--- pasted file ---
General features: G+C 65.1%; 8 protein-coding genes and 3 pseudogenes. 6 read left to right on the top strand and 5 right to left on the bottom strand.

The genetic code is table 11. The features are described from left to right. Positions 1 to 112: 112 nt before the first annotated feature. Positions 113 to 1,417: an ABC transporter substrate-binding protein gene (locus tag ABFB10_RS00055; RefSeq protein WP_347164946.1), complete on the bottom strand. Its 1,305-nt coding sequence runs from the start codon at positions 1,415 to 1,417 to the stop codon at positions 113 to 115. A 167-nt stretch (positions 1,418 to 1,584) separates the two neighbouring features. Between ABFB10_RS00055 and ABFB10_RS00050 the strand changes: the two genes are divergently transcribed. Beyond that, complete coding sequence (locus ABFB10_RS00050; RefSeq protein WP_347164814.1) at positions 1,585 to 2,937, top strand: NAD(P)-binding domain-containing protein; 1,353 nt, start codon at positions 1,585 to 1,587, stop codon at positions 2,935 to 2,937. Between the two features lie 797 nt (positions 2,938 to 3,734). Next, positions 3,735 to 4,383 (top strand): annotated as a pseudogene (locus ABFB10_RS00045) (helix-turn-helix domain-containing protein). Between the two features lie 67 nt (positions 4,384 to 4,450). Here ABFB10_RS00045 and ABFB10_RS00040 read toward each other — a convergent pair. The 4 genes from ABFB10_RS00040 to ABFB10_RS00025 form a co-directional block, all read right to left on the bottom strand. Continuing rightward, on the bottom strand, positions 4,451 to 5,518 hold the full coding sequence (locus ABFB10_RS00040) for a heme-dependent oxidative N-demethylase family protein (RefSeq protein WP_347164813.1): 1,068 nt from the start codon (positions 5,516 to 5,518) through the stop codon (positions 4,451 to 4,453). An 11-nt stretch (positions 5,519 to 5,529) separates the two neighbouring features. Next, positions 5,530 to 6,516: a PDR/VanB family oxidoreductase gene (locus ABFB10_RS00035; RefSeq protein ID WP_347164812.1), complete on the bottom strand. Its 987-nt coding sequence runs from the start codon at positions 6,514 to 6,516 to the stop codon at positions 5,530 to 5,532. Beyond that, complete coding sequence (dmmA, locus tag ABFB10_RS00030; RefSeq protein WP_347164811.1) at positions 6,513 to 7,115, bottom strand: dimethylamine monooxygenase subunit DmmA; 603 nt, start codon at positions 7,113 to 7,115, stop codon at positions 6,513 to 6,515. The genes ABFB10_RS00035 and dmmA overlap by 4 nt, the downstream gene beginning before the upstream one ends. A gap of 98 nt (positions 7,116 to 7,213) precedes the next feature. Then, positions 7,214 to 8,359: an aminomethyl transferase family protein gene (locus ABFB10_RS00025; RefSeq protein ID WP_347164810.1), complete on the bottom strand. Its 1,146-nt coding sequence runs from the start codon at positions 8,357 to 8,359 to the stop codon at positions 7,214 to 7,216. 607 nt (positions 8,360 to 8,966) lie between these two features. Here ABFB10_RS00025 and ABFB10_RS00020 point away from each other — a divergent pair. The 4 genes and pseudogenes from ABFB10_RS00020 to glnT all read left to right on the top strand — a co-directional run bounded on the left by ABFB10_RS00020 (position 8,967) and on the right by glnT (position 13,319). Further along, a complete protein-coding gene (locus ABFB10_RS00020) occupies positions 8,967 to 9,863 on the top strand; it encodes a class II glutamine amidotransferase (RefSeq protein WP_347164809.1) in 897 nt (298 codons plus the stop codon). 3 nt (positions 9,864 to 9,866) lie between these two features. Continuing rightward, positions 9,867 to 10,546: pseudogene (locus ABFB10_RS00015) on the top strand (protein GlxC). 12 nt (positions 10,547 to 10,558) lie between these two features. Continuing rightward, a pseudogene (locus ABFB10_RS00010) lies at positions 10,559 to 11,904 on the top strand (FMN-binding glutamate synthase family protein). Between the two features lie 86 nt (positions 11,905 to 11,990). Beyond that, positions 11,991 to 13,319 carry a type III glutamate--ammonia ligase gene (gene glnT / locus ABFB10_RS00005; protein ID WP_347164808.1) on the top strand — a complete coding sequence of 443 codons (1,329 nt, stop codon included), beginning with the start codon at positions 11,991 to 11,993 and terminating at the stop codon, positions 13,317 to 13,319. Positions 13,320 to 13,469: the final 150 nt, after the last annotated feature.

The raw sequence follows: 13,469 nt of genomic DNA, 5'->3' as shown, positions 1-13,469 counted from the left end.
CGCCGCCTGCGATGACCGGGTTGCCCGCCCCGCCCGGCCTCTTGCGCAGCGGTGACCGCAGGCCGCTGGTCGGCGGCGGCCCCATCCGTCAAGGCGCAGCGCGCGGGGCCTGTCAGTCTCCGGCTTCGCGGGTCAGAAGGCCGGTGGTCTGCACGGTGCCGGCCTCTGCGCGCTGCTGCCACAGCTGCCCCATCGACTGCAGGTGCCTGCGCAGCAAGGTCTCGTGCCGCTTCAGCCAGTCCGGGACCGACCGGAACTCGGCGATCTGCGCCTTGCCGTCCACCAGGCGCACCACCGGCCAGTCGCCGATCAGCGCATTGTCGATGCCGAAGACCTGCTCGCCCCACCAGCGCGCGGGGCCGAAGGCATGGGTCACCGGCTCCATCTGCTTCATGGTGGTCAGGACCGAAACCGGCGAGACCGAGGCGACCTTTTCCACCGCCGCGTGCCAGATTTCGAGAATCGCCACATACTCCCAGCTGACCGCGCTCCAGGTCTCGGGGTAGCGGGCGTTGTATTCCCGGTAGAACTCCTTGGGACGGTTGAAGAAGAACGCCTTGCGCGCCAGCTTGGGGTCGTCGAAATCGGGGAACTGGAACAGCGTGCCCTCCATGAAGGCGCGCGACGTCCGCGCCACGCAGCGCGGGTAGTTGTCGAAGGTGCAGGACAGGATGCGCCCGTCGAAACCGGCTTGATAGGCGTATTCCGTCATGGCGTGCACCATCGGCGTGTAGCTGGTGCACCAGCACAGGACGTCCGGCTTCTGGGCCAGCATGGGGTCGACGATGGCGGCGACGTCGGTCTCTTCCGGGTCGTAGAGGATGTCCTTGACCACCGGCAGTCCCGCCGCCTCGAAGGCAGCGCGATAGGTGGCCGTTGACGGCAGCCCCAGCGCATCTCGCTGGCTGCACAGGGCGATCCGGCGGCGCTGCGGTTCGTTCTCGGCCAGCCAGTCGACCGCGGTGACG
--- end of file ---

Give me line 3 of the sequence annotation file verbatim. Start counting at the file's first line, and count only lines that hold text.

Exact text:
The raw sequence follows: 13,469 nt of genomic DNA, 5'->3' as shown, positions 1-13,469 counted from the left end.